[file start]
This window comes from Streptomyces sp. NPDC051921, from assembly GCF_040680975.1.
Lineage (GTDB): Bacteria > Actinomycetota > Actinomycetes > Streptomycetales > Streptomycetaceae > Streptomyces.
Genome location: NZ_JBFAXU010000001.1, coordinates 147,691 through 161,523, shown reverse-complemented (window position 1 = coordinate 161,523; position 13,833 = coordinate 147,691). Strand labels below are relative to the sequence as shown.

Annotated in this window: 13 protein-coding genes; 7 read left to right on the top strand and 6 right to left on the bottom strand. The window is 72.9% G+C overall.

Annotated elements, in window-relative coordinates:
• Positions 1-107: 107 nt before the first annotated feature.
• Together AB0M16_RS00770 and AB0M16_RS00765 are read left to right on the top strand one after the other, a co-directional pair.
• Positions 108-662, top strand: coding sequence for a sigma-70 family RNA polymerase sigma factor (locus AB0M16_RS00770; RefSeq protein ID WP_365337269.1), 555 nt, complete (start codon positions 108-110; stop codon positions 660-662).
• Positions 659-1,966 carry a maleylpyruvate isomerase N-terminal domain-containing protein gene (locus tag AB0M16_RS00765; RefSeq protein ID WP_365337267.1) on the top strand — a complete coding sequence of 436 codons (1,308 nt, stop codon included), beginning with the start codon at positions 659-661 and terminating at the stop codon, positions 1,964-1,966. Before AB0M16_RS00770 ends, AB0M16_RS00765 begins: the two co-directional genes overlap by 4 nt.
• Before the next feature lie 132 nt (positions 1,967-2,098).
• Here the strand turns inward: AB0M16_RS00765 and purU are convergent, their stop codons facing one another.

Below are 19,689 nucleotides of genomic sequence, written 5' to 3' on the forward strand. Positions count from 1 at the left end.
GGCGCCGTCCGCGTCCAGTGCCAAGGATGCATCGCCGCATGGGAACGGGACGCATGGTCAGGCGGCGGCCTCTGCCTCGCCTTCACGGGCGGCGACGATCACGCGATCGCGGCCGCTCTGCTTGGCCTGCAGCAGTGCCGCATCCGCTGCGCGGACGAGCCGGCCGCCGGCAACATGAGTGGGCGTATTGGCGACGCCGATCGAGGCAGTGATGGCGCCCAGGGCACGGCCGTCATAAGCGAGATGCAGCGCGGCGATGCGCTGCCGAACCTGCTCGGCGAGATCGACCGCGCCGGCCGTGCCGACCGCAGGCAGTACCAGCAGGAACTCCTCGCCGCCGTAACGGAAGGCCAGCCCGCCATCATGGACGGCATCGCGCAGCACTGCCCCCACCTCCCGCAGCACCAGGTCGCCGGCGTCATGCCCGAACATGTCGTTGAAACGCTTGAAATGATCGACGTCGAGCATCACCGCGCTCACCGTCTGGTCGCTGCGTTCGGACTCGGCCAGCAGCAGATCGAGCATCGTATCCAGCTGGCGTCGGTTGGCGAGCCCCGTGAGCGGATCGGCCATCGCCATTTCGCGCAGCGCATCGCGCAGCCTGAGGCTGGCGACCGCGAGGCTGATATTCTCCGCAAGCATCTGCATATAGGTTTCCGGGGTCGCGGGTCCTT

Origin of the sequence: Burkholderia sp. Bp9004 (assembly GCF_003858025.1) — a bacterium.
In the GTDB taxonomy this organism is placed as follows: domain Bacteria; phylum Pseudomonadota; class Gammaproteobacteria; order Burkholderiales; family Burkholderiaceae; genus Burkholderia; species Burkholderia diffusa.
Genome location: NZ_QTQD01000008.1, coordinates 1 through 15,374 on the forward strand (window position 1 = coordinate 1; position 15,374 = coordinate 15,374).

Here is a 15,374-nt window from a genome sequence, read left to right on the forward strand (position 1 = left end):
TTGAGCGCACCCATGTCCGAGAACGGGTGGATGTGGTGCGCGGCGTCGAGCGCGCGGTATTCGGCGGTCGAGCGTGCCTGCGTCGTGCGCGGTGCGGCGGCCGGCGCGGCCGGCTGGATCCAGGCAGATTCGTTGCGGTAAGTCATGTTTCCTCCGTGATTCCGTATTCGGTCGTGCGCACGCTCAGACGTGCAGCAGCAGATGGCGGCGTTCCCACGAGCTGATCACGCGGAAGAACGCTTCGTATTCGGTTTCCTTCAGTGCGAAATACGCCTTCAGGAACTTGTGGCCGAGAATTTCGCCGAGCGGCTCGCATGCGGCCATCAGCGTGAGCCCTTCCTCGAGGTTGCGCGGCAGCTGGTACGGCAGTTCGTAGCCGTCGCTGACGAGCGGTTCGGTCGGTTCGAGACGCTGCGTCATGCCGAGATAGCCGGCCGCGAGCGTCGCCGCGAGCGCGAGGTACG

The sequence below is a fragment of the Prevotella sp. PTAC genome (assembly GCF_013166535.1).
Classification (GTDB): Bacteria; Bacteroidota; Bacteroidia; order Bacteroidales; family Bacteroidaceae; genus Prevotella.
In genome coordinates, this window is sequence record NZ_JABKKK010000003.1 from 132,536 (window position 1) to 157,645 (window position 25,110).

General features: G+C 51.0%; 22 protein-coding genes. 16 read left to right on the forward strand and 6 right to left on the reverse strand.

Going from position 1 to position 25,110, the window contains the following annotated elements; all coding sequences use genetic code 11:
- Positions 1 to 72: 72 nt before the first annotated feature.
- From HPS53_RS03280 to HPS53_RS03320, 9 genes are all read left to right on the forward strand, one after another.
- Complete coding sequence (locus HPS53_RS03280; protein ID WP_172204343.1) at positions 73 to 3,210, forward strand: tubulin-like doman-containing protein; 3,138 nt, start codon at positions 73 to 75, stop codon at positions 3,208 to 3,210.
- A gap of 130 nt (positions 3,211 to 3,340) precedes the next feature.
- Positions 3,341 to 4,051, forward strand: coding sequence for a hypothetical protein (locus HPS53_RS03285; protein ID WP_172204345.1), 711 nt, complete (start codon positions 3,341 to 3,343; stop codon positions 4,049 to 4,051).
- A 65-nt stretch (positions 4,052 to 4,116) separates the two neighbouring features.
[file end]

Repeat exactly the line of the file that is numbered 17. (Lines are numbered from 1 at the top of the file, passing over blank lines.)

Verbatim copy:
Here is a 15,374-nt window from a genome sequence, read left to right on the forward strand (position 1 = left end):